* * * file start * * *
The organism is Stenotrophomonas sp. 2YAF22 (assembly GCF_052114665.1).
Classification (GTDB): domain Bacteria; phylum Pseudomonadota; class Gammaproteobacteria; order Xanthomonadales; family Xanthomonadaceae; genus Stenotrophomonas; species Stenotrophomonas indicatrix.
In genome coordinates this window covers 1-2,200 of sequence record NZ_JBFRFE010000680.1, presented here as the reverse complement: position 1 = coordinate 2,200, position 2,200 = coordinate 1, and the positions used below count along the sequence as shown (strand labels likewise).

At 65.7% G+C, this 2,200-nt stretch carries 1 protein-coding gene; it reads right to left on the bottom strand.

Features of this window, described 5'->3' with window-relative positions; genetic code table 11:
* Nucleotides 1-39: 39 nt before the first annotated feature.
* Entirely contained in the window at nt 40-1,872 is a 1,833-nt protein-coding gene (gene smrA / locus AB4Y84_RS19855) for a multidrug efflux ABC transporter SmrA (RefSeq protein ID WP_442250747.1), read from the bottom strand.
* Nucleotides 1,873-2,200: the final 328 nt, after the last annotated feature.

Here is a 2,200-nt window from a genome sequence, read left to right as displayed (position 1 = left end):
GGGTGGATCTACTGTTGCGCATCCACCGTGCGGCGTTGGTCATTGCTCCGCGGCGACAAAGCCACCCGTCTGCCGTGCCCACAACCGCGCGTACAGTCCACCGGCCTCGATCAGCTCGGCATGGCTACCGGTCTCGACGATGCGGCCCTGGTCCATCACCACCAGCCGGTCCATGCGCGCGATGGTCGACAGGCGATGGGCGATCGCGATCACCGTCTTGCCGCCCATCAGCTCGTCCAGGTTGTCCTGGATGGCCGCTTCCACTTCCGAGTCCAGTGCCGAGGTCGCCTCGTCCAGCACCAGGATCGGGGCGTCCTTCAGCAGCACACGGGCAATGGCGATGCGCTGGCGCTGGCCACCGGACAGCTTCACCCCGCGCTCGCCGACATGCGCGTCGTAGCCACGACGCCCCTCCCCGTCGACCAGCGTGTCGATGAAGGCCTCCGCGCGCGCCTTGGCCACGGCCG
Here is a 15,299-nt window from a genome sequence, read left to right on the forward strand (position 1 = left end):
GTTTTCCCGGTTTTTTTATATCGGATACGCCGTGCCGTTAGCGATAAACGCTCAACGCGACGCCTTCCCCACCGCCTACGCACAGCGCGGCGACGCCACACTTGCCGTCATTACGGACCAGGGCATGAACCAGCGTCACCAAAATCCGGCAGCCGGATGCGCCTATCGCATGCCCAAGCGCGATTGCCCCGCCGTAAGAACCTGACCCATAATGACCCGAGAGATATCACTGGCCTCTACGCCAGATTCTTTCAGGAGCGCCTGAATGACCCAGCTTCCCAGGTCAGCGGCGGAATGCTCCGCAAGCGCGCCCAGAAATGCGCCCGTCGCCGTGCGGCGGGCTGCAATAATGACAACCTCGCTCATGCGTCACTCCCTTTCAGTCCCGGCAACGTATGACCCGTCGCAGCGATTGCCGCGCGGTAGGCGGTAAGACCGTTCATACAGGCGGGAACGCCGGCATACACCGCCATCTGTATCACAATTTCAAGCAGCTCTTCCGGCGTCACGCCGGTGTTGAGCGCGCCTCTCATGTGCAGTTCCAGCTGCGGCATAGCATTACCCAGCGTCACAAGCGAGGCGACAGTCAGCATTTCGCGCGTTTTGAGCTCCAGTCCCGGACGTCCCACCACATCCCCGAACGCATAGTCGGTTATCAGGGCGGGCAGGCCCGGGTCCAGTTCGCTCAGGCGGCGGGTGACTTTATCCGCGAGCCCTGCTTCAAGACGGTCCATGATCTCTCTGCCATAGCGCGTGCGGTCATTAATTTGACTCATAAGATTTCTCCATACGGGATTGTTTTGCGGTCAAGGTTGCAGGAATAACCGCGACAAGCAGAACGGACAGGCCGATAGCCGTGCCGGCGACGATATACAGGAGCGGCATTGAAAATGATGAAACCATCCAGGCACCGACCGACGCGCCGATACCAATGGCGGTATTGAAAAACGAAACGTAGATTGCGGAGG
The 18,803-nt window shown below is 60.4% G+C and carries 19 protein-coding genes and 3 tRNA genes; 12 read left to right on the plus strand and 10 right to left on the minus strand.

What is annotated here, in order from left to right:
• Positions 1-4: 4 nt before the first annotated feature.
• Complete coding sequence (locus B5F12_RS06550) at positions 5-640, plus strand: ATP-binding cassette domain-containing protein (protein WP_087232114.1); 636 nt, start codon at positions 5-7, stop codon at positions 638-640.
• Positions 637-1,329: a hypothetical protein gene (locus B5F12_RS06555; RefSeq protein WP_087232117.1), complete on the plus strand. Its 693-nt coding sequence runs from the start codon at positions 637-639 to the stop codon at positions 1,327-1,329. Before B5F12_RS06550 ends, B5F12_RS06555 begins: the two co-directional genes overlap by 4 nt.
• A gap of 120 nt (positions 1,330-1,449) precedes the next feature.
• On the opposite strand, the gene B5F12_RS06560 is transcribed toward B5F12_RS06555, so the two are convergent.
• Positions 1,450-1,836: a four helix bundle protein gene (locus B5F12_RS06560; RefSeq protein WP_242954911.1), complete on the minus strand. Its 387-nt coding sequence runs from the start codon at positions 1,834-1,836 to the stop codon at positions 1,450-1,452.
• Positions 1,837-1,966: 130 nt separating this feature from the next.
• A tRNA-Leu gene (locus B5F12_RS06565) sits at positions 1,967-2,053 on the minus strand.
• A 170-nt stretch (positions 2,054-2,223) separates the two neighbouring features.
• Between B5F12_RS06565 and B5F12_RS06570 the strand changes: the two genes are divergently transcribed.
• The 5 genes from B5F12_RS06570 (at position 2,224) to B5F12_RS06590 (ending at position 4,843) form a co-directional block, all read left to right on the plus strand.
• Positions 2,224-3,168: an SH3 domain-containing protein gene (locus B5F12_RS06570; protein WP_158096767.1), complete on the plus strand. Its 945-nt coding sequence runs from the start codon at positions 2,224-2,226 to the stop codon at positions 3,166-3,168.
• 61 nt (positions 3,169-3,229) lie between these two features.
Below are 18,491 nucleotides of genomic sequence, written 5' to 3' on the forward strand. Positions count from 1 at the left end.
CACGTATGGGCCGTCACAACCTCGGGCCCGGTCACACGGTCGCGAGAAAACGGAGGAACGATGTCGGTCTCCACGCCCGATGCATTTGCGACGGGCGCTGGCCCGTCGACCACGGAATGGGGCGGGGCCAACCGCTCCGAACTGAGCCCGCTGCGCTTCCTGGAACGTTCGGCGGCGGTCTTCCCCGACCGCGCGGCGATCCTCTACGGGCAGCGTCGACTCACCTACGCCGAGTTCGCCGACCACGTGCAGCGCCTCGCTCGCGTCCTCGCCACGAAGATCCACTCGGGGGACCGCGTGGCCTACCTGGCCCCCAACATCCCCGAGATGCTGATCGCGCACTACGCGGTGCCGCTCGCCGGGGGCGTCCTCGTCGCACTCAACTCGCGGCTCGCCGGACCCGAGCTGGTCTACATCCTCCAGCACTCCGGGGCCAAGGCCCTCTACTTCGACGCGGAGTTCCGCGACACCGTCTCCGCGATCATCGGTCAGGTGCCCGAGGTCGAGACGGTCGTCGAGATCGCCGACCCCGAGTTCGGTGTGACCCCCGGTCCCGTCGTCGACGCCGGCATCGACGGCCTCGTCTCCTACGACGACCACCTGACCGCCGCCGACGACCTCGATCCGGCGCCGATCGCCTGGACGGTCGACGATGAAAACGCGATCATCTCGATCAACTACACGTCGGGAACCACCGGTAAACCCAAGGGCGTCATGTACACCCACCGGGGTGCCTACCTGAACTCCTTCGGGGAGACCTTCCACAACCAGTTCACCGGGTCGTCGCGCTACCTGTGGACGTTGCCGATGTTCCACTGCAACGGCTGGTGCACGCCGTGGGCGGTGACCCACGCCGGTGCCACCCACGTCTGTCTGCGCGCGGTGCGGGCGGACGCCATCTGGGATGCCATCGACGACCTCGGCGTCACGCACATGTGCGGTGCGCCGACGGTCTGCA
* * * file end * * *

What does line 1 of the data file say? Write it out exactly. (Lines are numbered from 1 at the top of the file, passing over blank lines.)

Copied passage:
The organism is Stenotrophomonas sp. 2YAF22 (assembly GCF_052114665.1).